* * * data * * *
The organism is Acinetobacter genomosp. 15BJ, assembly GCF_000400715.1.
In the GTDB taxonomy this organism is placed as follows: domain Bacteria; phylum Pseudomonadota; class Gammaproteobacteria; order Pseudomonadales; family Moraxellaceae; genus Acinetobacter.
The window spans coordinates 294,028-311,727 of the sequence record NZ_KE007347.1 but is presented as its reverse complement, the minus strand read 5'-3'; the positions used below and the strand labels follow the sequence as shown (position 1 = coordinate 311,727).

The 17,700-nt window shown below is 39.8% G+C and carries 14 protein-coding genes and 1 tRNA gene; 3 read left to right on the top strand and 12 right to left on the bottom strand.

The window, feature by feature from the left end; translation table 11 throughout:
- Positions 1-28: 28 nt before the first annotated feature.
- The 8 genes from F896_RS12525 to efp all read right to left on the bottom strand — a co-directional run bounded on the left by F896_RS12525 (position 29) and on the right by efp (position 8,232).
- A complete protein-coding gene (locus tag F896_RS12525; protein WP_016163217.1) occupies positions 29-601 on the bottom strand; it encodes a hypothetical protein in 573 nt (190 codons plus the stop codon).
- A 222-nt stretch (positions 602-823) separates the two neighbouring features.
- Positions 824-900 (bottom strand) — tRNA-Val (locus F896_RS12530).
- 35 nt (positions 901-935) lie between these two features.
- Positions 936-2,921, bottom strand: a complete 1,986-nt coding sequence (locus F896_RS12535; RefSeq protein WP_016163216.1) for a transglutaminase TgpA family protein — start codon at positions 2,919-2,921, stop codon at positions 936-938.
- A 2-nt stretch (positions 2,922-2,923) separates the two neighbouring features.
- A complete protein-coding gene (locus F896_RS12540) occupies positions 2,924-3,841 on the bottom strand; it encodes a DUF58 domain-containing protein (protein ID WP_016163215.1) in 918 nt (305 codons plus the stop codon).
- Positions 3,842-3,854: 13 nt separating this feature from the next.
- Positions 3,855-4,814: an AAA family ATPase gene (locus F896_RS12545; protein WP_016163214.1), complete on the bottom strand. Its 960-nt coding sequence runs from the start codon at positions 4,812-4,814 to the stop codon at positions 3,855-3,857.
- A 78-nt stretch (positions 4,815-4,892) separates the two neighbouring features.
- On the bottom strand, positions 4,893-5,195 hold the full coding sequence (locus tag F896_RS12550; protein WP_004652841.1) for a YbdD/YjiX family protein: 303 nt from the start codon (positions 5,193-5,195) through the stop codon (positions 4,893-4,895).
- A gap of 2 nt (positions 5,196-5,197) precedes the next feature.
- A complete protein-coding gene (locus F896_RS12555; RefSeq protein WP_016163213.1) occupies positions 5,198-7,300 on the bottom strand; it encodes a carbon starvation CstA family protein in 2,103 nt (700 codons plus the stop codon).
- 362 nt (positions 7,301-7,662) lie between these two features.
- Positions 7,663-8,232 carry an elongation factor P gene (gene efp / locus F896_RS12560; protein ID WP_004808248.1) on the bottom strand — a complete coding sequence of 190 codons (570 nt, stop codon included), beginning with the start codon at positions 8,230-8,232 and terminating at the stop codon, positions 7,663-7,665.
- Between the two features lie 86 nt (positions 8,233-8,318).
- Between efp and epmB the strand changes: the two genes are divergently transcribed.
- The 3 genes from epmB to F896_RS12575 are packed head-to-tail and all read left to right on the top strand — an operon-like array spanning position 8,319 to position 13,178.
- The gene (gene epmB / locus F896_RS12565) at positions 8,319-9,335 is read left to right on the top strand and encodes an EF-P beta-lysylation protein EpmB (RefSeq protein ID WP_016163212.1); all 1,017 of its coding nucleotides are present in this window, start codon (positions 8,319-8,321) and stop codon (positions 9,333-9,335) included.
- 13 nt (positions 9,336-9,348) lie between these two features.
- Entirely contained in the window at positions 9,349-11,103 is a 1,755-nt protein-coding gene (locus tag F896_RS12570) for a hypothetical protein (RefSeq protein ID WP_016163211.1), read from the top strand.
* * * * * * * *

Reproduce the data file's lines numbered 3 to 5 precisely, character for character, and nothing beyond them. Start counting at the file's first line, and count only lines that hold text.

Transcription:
The window spans coordinates 294,028-311,727 of the sequence record NZ_KE007347.1 but is presented as its reverse complement, the minus strand read 5'-3'; the positions used below and the strand labels follow the sequence as shown (position 1 = coordinate 311,727).

The 17,700-nt window shown below is 39.8% G+C and carries 14 protein-coding genes and 1 tRNA gene; 3 read left to right on the top strand and 12 right to left on the bottom strand.

The window, feature by feature from the left end; translation table 11 throughout: